Under this pilot program, Michigan State Police will select five counties for participation.  However, in order to participate, the county must meet certain requirements. For example, the statute corresponding to PA 243, i.e., MCL 257.625t requires that the subject county have at least one certified Drug Recognition Expert (DRE) on staff at any level of agency within the county.[i]

Sleep driving is a well-known side effect of Ambien.  Sleep driving is even listed as a side effect of this drug in the product literature. It is nevertheless illegal to be driving under the influence of Ambien. If you are stopped and the police believe that you are under the influence of Ambien in Michigan, then you will be arrested for DUI; just the same as if you were under the influence of alcohol.  This might be true even if you never intended to commit this crime.

In Michigan driving under the influence of Ambien is considered to be a general intent crime.  This means you do not have the specific intent to commit a DUI to be convicted of it in Michigan.  One reason for this is because intoxication is a defense to specific intent crimes.  If intoxication was a defense to DUI all persons arrested for it could raise intoxication as their defense.

However, an arrest is not a conviction.  Depending on the facts of your case, it may still be possible to raise a defense to the driving element, because even in Michigan a DUI requires the specific intent to drive.  This defense has been successful in many prior Ambien cases in Michigan. In other words, even if the totality of the crime is general intent, the driving element is specific intent.

If you are stopped under suspicion of drunk driving, and your breath test proves you’ve had nothing to drink, you still might be arrested for OWI in Michigan.  This is because the new frontier in law enforcement is the drug recognition “expert” or DRE.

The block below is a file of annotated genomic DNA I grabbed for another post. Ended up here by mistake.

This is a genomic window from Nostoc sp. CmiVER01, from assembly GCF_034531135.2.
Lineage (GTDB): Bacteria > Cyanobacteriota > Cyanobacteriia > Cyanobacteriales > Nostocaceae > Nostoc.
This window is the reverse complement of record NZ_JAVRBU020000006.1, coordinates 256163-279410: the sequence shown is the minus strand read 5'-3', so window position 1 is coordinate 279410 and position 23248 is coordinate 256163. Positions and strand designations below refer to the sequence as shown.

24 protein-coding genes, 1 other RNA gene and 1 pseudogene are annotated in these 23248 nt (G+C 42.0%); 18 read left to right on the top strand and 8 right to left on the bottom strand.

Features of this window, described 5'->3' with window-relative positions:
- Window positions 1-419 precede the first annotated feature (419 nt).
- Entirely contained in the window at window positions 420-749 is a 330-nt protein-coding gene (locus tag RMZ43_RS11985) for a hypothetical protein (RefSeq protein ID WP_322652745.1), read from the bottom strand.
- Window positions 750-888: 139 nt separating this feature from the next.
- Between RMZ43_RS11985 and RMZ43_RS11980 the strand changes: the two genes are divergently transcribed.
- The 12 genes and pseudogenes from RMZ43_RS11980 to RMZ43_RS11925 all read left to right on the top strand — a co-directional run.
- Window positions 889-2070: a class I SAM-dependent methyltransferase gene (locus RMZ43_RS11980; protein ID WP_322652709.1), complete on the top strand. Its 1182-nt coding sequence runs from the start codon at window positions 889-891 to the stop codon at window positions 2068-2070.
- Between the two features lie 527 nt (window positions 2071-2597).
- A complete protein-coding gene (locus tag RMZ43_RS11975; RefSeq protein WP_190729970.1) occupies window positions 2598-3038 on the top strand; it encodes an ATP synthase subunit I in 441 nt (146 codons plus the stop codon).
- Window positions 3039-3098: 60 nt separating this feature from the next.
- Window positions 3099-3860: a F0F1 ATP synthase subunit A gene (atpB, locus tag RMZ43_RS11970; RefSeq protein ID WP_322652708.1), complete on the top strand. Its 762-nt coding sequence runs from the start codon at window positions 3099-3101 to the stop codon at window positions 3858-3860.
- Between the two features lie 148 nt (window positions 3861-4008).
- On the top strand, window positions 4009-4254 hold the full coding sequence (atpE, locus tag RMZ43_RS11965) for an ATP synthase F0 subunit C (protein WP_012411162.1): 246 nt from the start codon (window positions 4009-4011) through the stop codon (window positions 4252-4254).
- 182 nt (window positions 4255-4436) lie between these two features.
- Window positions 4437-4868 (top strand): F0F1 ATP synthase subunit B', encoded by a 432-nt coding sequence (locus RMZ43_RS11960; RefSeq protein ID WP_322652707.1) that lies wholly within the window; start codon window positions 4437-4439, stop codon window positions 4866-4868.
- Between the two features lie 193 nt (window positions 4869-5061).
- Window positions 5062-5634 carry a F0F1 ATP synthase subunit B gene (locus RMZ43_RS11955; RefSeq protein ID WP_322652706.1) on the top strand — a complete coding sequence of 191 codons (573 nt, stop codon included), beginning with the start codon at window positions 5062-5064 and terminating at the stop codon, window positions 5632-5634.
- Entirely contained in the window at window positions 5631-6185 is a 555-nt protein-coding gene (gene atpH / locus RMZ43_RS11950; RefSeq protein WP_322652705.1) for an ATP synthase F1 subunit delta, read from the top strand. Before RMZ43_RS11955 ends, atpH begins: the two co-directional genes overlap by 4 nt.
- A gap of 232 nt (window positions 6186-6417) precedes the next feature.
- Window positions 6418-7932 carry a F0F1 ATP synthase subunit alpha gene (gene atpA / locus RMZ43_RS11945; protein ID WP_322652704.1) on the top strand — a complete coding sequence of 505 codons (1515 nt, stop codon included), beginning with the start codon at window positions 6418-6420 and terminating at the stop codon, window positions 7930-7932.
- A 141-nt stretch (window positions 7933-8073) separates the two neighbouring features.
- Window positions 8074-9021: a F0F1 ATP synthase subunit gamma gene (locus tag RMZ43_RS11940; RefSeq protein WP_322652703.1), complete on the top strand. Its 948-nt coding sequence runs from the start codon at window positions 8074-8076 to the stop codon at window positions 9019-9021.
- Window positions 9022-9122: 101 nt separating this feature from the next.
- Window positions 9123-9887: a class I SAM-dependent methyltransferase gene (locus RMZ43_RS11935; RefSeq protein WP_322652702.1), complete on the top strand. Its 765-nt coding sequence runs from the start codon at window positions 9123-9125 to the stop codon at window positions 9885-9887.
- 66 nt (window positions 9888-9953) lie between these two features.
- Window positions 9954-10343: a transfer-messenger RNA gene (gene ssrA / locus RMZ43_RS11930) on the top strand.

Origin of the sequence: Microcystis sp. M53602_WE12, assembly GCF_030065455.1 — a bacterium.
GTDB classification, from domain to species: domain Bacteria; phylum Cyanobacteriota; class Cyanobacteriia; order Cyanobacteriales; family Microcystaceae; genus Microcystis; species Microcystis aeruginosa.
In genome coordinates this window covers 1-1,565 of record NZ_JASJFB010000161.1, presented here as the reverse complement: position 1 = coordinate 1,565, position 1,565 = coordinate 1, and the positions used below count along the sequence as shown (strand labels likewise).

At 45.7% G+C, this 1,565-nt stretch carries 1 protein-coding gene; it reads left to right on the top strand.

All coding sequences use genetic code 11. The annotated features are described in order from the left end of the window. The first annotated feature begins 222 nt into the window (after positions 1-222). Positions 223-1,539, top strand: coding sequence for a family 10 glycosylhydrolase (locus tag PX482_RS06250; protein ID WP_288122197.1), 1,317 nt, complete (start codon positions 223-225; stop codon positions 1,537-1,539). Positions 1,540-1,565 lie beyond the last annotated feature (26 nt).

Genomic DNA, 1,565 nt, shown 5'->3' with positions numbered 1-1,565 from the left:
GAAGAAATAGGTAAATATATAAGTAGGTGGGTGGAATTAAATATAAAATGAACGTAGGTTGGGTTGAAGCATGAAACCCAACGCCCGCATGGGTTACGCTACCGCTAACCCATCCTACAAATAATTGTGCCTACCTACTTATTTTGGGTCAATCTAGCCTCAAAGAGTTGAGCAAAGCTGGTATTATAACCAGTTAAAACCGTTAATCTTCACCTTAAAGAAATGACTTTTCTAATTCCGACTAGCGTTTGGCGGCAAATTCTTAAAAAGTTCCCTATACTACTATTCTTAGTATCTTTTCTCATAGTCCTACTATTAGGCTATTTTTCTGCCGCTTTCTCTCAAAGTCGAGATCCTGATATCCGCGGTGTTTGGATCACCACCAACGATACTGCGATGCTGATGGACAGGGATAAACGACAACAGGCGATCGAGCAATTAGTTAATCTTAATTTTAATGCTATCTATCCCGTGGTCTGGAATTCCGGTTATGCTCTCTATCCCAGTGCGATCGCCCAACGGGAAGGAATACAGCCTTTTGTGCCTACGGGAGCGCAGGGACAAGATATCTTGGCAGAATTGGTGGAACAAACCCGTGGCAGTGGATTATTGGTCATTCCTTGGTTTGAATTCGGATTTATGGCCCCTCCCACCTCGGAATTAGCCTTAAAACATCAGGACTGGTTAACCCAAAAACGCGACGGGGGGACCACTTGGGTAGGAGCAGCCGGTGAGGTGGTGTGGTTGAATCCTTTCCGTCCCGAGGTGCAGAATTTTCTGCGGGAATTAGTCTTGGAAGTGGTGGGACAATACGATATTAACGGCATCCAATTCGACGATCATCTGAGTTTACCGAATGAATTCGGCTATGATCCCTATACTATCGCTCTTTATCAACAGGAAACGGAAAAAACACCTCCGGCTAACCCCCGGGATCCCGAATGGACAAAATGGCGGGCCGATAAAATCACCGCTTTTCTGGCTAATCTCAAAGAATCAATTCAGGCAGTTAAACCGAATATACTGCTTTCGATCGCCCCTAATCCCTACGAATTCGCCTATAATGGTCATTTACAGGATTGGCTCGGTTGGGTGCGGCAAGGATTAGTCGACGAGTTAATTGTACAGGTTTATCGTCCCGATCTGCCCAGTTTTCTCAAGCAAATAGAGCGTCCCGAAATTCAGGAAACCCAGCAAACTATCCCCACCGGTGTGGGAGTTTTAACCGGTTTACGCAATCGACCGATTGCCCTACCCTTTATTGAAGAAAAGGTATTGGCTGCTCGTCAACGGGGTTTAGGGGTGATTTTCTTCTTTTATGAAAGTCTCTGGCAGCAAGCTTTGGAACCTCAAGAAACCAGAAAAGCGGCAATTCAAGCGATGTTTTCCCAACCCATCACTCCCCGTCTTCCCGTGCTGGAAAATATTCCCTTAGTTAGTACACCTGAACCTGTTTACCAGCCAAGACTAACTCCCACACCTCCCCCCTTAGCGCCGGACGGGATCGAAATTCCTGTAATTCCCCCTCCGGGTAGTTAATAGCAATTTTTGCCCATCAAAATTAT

Using a 12-step investigation the specially trained DRE police officer will determine if you are on drugs; and if so, into which of the 7 drug categories the drug might fall.  Your blood will be drawn, and you will be prosecuted for drugged driving.

Assuming you decide to fight the charges, when your case gets to trial, the police officer/DRE will proudly explain to the jury that they have undergone rigorous testing, and that the DRE methods have been scientifically validated.

In Michigan, there is no legal difference between driving under influence of ginseng and many other herbs and driving under the influence of alcohol.  Why?  Because according to Michigan’s OWI laws, intoxication can be proved by showing the presence in your body of any substance, preparation, or a combination of substances and preparations other than alcohol or a controlled substance, that is listed in the official United States pharmacopoeia.

The principle charge for intoxicated driving is called “OWI” and a prosecutor has four different theories he or she can use to prove this crime.  Two of them involve alcohol, and two involve drugs.  Regarding the drug theories, if a driver is found to have any amount of a schedule one[i] drug in their system while operating; then they are in violation of the OWI law regardless of amount present and regardless of whether (or not) such amount caused intoxication.  On the other hand, for non-schedule one drugs, the prosecutor must prove that the drug in question actually caused the driver’s ability to be substantially lessened.

Michigan’s laws prohibiting driving while intoxicated or impaired are in a constant state of flux,  but are moving ever forward toward accomplishing two goals: (1) increasingly draconian penalties for violation, and: (2) increasingly broad definitions of prohibited behavior.  In the second instance, the trend has been toward either lowering the “legal limit” for alcohol and/or broadening the definition of intoxicating substance or “drug.”